‘I was born armless, not brainless’

By Tanya Wood

Former lawyer, city councillor, court disputes tribunal referee, hospital board chairman and spare-time boat builder Foxton Beach resident Rod Haines has not let the grass grow under his feet.

“Being born without arms gave me a slightly different life and it’s been pretty colourful,” he says.

“I was getting like The Old Man and the Sea telling stories and people said I should write them down.”

The word “can’t” doesn’t really exist for Mr Haines.

He has packed more into his life and distinguished academic career than most people, including being manager of the Privacy Commission. He has even won a handwriting competition.

In his spare time he has done the odd bit of skydiving, land yachting, gliding and water skiing – and designed, built and travelled on canal boats throughout the United Kingdom and New Zealand.

And he has recently launched an e-book – not an easy feat considering it took him “years to write” using his feet.

At 72, the Foxton Beach resident said he was still going strong.

“I was born armless, not brainless,” he says, which just also happens to be the title of the new book.

Sent to mainstream school back in the day when children with disabilities were usually put in a home, Rod learnt to write with his right foot – winning a handwriting competition.

At university while studying law he found there was not enough light on the floor to write so he learned again, using his left artificial arm. “I’m what you might call ambidextrous.”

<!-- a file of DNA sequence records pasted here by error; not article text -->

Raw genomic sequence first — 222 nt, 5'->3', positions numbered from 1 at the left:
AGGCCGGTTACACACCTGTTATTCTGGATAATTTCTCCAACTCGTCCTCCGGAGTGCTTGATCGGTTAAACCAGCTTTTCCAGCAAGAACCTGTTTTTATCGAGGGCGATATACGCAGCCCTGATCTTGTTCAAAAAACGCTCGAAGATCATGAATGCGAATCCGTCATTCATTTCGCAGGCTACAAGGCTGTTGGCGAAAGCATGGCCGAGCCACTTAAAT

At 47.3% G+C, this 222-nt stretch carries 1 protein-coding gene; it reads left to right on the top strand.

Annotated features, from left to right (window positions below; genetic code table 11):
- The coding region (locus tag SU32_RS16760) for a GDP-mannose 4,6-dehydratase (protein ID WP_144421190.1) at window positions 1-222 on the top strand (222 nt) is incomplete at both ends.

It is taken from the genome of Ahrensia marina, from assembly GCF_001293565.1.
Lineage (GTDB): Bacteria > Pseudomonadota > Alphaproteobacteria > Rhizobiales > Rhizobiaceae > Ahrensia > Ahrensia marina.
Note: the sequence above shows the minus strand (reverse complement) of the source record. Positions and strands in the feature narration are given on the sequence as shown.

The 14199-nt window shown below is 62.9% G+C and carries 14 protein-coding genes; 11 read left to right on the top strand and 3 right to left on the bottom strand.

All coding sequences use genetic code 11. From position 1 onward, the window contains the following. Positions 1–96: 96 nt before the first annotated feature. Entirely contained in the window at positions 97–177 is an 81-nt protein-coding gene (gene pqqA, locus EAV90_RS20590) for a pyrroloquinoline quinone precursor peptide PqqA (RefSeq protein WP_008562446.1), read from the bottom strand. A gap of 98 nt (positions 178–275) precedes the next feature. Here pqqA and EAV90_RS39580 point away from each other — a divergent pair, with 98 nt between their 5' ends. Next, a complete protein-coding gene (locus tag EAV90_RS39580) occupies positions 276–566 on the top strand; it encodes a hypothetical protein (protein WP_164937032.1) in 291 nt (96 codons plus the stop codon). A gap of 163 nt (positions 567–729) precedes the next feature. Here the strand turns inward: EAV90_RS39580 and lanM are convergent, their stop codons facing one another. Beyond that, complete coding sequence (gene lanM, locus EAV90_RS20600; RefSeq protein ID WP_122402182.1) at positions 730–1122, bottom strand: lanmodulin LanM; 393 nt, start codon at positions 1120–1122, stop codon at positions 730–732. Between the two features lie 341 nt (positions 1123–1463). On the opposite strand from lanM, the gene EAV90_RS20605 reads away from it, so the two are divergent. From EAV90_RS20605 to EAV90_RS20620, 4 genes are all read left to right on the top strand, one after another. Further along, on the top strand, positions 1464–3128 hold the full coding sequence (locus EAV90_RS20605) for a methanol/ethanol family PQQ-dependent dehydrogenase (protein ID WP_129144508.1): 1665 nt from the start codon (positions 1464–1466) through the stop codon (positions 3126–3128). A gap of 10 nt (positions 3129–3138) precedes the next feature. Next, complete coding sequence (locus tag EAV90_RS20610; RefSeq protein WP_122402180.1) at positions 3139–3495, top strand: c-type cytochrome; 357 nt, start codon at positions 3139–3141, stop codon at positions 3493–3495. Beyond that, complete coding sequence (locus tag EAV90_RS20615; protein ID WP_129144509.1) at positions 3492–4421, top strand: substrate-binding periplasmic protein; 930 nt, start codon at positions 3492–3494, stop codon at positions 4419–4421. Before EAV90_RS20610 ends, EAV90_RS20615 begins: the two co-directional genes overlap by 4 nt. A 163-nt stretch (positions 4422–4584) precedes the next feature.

He ran a psychiatric hospital in Nelson, given the job on the basis that “I had a disability so that made me an expert on disability, as well as having business qualifications”.

“Most of the people there weren’t mentally disabled, they … had physical disabilities not unlike my own.

“I just ran a home for people like me.”

Not sure what caused his dis- ability, Mr Haines believes it may be thalidomide.

Prosthetic arms and “gadgets” help Rod dress and use tools. One prosthetic arm can transfer his brain signals into movement. However, his wife Leonie said she would come home from work and find him lying high up on a scaffolding plank operating a sanding disc with one foot when they were building their canal boat.

“I still prefer using my feet,” he said. “I could even put contact lenses in using my foot … bit of a delicate operation. I still shave and do my teeth using my foot.

“My left leg is for balancing on, although it’s getting a bit harder these days turning light switches on and off with my foot.”

Mr Haines said he had been treated in the past by people as if he was stupid, some even shouting at him thinking he must be deaf as well. “Kids are great; they will ask you straight out: ‘Where are your arms mister?’ I have had to sell myself hard before people gave me any credibility.”

His wife says it doesn’t take long for people to realise there’s a keen brain in that head. “He’s very astute.”

His e-book, Armless not Brainless, is also a love story about their relationship. Right from the start Mr Haines and his future wife quickly became close friends.

“I could talk to him,” she says. “He was someone I could really relate to and we hit it off straight away. He still is my best friend.”

Mr Haines has published a third of his book to see how much interest there is. “I may have to start tidying up the other two parts just in case.”

Armless not Brainless is available to download on Windows, Android and IOS using the Kobo app.

- Horowhenua Chronicle